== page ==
University News

Students march for sexual assault awareness

Stand Up! begins Sexual Assault Awareness Month, keynote speaker urges inclusive advocacy

By
Senior Staff Writer
Monday, April 11, 2016

Stand Up! demonstrators pause in front of Faunce as they march across campus Saturday. Participants chanted “respect, equality, that’s the way it’s gotta be” among other slogans.

Stand Up! sponsored a march against sexual assault and a keynote address by Sandra Kim, founder of Everyday Feminism, Saturday to mark the beginning of Sexual Assault Awareness Month on campus. Stand Up! is a student group that seeks to combat sexual assault at Brown and will be hosting a series of events including workshops and a letter-writing campaign throughout April. 

When the march began at 1 p.m. on the Main Green, participants wove around campus chanting “respect, equality, that’s the way it’s gotta be,” and “yes means yes, no means no, however we dress, wherever we go,” in response to the number of sexual assaults that occur on college campuses around the country each year.

The procession stopped occasionally for a few minutes to demonstrate at specific locations on their route, including University Hall, a stop that Stand Up! founder Emily Schell ’16 told demonstrators was symbolically meaningful. “It’s important to take some time to rest and reflect, especially in front of University Hall,” Schell said as the group stopped. “People who have been at Brown a little while know that there’s a lot of meaning in this,” she added.

“Stand Up! is about getting people into conversations about what we can do personally,” Schell said to participants, adding that when she started Stand Up!, “this was the kind of campus conversation and community that (she) was hoping to create.”

The march lasted for half an hour, after which Kim delivered the keynote address for the month’s events at Salomon Hall. Kim spoke at length about how the dialogue around sexual assault has shifted in the years since she has been involved in advocacy. “Despite the growing level of conversation in the media and on college campuses, there is still such a deep level of shame and miseducation about what sexual assault and intimate partner violence is,” Kim said.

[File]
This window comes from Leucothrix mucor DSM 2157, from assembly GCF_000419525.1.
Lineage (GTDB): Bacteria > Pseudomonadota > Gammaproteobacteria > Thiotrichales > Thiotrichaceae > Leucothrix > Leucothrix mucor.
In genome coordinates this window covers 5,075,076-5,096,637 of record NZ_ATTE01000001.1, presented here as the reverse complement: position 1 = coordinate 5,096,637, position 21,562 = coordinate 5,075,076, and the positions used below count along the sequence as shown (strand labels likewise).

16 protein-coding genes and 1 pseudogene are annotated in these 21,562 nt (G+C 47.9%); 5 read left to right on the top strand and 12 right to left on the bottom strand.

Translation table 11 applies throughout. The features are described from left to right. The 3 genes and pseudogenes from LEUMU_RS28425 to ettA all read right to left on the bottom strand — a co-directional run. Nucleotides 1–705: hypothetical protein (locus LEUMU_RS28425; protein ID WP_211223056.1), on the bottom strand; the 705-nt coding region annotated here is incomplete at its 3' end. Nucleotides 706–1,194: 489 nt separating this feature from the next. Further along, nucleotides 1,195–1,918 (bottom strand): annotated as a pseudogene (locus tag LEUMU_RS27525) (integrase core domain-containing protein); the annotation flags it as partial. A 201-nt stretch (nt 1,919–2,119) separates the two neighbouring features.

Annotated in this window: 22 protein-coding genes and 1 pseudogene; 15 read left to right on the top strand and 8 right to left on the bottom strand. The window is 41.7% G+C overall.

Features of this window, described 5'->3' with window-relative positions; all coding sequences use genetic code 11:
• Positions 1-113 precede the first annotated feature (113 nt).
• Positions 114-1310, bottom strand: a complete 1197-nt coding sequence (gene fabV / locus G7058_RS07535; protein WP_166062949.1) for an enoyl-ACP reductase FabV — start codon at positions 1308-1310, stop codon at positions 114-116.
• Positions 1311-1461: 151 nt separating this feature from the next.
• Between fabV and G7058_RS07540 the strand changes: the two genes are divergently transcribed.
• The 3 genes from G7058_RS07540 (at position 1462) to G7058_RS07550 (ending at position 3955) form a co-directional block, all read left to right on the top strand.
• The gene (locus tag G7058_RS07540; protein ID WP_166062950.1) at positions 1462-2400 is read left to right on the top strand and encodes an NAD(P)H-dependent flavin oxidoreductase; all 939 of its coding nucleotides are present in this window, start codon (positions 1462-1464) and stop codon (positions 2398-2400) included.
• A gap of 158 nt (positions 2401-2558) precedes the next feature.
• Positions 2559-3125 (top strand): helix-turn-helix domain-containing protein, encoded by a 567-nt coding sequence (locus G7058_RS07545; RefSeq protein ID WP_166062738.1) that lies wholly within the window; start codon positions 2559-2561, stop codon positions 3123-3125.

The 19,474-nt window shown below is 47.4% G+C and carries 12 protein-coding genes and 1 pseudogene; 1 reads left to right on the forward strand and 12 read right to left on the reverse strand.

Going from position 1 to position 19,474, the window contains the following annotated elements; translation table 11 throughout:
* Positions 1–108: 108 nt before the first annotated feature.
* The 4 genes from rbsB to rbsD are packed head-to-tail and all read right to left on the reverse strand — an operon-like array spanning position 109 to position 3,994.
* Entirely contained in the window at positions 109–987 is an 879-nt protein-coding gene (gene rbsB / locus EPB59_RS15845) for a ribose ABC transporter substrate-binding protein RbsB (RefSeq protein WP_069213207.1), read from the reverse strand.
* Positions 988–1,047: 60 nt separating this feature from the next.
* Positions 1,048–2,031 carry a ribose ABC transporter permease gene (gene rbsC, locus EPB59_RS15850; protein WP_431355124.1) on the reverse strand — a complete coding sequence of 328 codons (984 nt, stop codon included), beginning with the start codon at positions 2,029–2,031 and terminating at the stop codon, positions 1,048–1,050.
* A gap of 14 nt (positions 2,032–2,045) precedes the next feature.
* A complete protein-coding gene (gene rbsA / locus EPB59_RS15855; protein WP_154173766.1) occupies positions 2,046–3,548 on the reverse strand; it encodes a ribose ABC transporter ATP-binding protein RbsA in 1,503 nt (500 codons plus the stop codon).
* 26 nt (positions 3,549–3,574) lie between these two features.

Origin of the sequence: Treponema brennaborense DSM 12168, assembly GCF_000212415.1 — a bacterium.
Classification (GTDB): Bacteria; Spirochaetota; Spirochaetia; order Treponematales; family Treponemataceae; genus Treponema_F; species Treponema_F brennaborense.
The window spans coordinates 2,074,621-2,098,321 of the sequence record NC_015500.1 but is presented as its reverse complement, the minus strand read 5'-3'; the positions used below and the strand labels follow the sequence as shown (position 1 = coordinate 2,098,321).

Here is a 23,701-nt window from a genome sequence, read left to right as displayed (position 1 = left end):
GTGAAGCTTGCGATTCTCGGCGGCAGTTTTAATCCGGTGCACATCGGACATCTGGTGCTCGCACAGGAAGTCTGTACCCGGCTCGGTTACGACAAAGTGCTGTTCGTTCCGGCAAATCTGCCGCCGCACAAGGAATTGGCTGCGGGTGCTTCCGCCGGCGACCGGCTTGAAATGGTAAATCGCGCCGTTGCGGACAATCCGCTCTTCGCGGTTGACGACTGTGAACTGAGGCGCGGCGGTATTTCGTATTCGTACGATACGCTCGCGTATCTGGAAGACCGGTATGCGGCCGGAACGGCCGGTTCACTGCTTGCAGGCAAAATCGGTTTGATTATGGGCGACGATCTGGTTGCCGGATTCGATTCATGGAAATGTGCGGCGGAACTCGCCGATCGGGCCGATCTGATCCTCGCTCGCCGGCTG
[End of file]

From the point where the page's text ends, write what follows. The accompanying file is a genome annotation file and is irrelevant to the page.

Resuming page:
The issue of assault on campus is particularly meaningful for Kim, who was a trained sexual assault survivor advocate in college. Though that position gave her a great familiarity with the issue, she was unable to recognize the reality of her own assault until years afterwards due to the normalization of sexual crimes both on and beyond college campuses, she said. “The status quo in our society is systemic oppression,” Kim said. “We’ve been raised on these lies of what is and isn’t sexual assault and we need to shift our understanding of what assault really is,” she added.

But Kim cautioned that in unpacking the nuances of sexual assault, it is important to consider all voices to prevent erasure within activist groups, which already occurs far too often. “Despite the level of great work that’s being done, it’s often also very exclusionary for many people,” Kim said. She added that too often, movements — including those concerned with sexual assault awareness — ignore a number of groups “including people of color, queer and trans people, people with disabilities and undocumented individuals.”

“We need to really proactively create an environment where survivors feel like they’ll be believed and supported,” Kim said. She added that the pervasiveness of assault on campus necessitates this environment, especially considering that according to some estimates, one in four women and one in 16 men are targeted for attempted or completed sexual assault in college alone.

“Thanks to the patriarchy, men have been taught that women should be sexually available to them,” Kim said, adding that all of society has been made to endorse this problematic idea, making life difficult for survivors who cannot come to terms with their assaults. This should not mean that male survivors of assault should be ignored, she said, because “if you don’t fall under a dominant narrative, it can only be that much harder for you as a survivor.”

Kim closed her address by re-emphasizing that systemic oppression is prevalent because it erases the experiences of marginalized people. Considering this, it is critical that people commit to acknowledging the experiences of survivors from all backgrounds, especially when they don’t fit within normalized narratives of assault.

“It’s important that we’re all inclusive and intersectional everyday and in every situation,” Kim said. “If we do that, we can create a more loving and more just world around us right now.”

One Comment

  1. 1st Amend. says:

    men & women, the following quote should make you think long and hard about your freedom before you plan on getting intimate with anyone on campus. “she was unable to recognize the reality of her own
    assault until years afterwards due to the normalization of sexual crimes
    both on and beyond college campuses, she said. “The status quo in our
    society is systemic oppression,” Kim said. “We’ve been raised on these
    lies of what is and isn’t sexual assault and we need to shift our
    understanding of what assault really is,” I don’t think anyone can be clear about what a crime is if it takes years for the victim to realize they were a victim. Abstinence seems like the safest way to go.

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